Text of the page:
Officials from several levels of government were recently in Forsyth County to talk about one of the biggest issues in the area: traffic.
On Wednesday, the annual transportation summit was held at the Forsyth Conference Center at Lanier Tech featuring representatives from local, state and federal governments, who shared plans for roads in the county.
“We have a remarkable group of [speakers] lined up for arguably the most important business topic that we as a community face,” said James McCoy, president and CEO of the Cumming-Forsyth County Chamber of Commerce.
Georgia Department of Transportation Commissioner Russell McMurry said officials with the state are facing significant traffic issues but have plans to deal with some of those concerns.
“Metro-Atlanta is ranked No. 4 in the nation in congestion — not a ranking you want to be on,” he said. “We’re No. 8 eight in the world. [We] don’t want to be on that top-10 list. Georgia has seven of the top 100 freight bottlenecks, with the No. 1 freight bottleneck being Spaghetti Junction.”
The event included an address from Rep. Rob Woodall, a video of Forsyth County Commissioners going over zonings in their districts and an opportunity for the crowd to submit questions.
Those interested in more information from the county on projects can view the commissioners’ video, slides from the presentation from Forsyth County District 4 Commissioner Cindy Jones and a map of transportation projects at Forsythco.com.
Over the past few transportation summits, the widening of Ga. 400 has been a big topic, and that remained the case on Wednesday. The widening project began in November 2015. The northbound side of the project was completed in June 2017.
GDOT District Engineer Brent Cook said work is ongoing on the southbound side and said a date has been set.
“We still have that southbound section from [Hwy.] 369 down to [Hwy.] 141 [to be complete,]” Cook said. “The contractor got caught by the weather. They have one little one-mile gap of concrete slab that he’s got to pour, but once the weather breaks, we feel pretty good that they’re going to have that section finished and all three lanes southbound open by the end of May.”
Cook said that would not end the project and work including replacing roadway, resurfacing, striping and other work. He said all of it should be completed by October.
A new interchange replacing the Ga. 400 interchange with Hwy. 369 is also being planned.
Construction is slated to begin in 2018 and will take about 36 months. The estimated cost of the project for construction, acquiring right of way and utilities is about $47 million. Forsyth County is putting forth $33 million for the project.
During his presentation, McMurry said there were four ongoing projects to widen Atlanta Highway (Hwy. 9 south) from the Fulton County line to Hwy. 20.
“Those four projects constitute about $159 million investment to widen that roadway,” he said.
Those four projects would widen the road from Fulton to McFarland, McFarland to Post Road, Post Road to Peachtree Parkway (Hwy. 141) and Peachtree Parkway to Hwy. 20. Construction is set to begin in the 2021 and 2022 fiscal years.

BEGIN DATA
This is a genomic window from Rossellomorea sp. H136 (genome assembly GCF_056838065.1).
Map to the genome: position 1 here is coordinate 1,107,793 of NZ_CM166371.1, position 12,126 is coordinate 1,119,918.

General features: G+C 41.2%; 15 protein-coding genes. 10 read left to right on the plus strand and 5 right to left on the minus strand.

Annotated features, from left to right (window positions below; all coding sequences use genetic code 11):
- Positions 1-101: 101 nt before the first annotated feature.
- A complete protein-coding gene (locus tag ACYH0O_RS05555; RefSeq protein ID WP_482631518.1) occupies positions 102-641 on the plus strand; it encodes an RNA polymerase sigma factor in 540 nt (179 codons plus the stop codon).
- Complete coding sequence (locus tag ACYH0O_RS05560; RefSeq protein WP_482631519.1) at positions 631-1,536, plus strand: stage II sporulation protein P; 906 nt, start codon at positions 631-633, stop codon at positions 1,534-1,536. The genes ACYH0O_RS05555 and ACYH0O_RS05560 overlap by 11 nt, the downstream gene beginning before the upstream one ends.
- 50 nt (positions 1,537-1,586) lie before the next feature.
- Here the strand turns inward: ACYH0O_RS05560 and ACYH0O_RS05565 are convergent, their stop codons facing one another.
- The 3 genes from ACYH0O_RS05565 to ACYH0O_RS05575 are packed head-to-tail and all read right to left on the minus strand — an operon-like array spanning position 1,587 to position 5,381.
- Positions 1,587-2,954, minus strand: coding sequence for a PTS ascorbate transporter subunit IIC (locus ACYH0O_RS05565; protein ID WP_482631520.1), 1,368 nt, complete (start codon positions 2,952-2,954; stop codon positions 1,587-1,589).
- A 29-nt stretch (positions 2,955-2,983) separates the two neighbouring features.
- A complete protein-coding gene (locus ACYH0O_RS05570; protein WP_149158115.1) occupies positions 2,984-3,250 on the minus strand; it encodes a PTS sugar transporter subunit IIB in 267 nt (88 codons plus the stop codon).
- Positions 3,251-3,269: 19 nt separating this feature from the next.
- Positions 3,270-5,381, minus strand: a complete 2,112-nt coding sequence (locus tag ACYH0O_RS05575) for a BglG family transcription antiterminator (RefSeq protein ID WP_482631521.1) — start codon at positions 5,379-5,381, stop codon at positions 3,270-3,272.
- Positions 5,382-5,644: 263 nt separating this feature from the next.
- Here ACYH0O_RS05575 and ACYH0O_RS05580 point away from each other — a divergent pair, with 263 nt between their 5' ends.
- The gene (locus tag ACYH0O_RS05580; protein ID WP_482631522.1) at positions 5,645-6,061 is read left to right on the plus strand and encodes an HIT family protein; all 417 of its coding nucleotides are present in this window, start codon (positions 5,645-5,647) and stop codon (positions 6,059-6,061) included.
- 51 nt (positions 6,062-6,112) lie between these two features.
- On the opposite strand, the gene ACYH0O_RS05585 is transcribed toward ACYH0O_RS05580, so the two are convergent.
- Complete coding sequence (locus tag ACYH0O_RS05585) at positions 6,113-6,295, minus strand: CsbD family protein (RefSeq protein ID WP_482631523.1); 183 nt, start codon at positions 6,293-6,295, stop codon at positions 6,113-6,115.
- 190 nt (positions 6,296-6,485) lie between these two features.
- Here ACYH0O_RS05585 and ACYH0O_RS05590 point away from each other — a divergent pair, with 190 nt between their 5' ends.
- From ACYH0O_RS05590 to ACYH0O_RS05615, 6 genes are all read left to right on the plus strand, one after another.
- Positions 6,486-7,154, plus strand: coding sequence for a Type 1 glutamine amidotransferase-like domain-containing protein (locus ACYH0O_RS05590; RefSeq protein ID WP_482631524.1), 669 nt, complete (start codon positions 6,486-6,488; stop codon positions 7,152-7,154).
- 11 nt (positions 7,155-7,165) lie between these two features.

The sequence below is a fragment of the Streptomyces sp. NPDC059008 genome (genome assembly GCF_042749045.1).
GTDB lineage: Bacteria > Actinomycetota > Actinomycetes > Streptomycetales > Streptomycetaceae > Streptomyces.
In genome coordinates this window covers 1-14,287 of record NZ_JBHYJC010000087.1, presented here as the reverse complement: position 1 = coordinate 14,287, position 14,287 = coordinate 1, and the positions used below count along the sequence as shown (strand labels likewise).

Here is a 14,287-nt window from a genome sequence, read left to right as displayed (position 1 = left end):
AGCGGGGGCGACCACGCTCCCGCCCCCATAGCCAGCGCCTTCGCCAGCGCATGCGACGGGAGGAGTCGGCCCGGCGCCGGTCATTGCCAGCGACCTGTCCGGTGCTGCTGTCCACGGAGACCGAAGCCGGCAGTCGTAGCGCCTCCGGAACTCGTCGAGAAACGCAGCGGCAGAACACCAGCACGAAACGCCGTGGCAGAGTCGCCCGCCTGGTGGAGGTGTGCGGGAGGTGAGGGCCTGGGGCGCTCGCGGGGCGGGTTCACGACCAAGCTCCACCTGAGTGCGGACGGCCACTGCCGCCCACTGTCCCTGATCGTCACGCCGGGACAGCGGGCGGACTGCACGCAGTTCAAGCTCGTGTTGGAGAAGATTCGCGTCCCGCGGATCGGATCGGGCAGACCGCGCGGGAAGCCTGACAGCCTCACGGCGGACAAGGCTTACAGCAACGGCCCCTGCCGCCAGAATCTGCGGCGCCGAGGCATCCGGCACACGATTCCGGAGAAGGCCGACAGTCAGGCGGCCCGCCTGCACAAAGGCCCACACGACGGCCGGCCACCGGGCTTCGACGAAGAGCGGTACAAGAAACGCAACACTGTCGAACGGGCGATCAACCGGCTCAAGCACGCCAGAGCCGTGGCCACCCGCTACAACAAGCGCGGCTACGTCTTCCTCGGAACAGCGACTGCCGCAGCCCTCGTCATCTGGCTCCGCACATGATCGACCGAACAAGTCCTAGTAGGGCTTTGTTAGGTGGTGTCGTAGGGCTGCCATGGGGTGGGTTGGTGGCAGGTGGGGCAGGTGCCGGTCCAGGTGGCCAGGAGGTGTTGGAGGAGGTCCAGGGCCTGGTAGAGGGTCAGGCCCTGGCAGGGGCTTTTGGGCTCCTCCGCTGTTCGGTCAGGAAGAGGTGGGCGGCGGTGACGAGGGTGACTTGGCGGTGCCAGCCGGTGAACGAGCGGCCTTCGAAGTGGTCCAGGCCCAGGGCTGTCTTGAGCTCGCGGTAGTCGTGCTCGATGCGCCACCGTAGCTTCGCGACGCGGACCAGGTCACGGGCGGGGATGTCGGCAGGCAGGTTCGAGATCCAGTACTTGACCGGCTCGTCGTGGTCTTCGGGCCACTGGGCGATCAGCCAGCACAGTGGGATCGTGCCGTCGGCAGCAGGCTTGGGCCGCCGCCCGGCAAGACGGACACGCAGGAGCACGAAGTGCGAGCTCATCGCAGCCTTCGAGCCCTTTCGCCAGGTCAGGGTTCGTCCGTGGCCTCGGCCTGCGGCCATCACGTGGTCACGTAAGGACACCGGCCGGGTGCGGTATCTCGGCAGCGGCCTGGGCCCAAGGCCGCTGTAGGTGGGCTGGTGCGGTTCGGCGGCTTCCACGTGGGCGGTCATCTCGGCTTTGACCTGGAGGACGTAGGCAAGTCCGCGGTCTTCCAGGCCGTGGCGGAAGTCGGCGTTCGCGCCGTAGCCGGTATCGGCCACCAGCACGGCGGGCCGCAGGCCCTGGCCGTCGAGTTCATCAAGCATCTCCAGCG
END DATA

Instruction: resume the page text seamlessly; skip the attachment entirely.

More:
Canton Highway (Hwy. 20 west)
McMurry said the project to widen Canton Highway from Canton to downtown Cumming would cost about $500 million in state funds.
“Right of way phases are underway on the 575/Canton end, and the other phases of right of way acquisition will begin this summer through next summer,” he said. “Eight-hundred parcels of property have to be acquired … construction is slated for 2019 on the Canton end.”
Buford Highway (Hwy. 20 east)
While officials are getting ready for construction on one end of Hwy. 20, the other end is nearing the end of its project.
Traffic on Canton Highway recently shifted to new lanes, though only one lane in each direction is open, and both lanes of both sides of the road are expected to be done by May.
Cook said there were eight active projects in the county totaling about $205 million. Among those projects is the second phase of widening Bethelview Road.
“Phase two is what is under construction now. This is an example of a project that was a partnership with Forsyth County,” Cook said, later adding: “In the next few months, you’re going to see some traffic shifting around to get it, hopefully, in the final alignment.”
Cook said the project would be done by June 2019.
Cook also updated attendees on the status of projects to replace bridges over Lake Lanier.
He said Boling Bridge on Hwy. 53 over Lake Lanier is currently having beams set, and work on the project is about 75 percent complete. The bridge is estimated to open in March 2019.
On Hwy. 369 (Browns Bridge Road) bridges are being replaced at 6 Mile Creek, 2 Mile Creek and on Browns Bridge over Lake Lanier. Cook said age was a factor in replacing the bridges.
“All totaled, all three of the 369 bridges represent about a $54 million investment,” Cook said. “All those bridges have the same birthday. They’re all 1956 and 1957, so they’re all due for a replacement.”
Mills went over projects that are part of an ongoing update to the county’s traffic comprehensive plan and projects being funded through special purpose local option sales tax, or SPLOST, funds.
She said the comprehensive plan had identified several projects.
“Some of the key projects that have already been identified in the update are widening Post Road, widening McGinnis Ferry Road from Sargent Road to McFarland Parkway, widening State Route 306 from Ga. 400 to 369 and widening State Route 9 from Fulton County to the city of Cumming,” she said.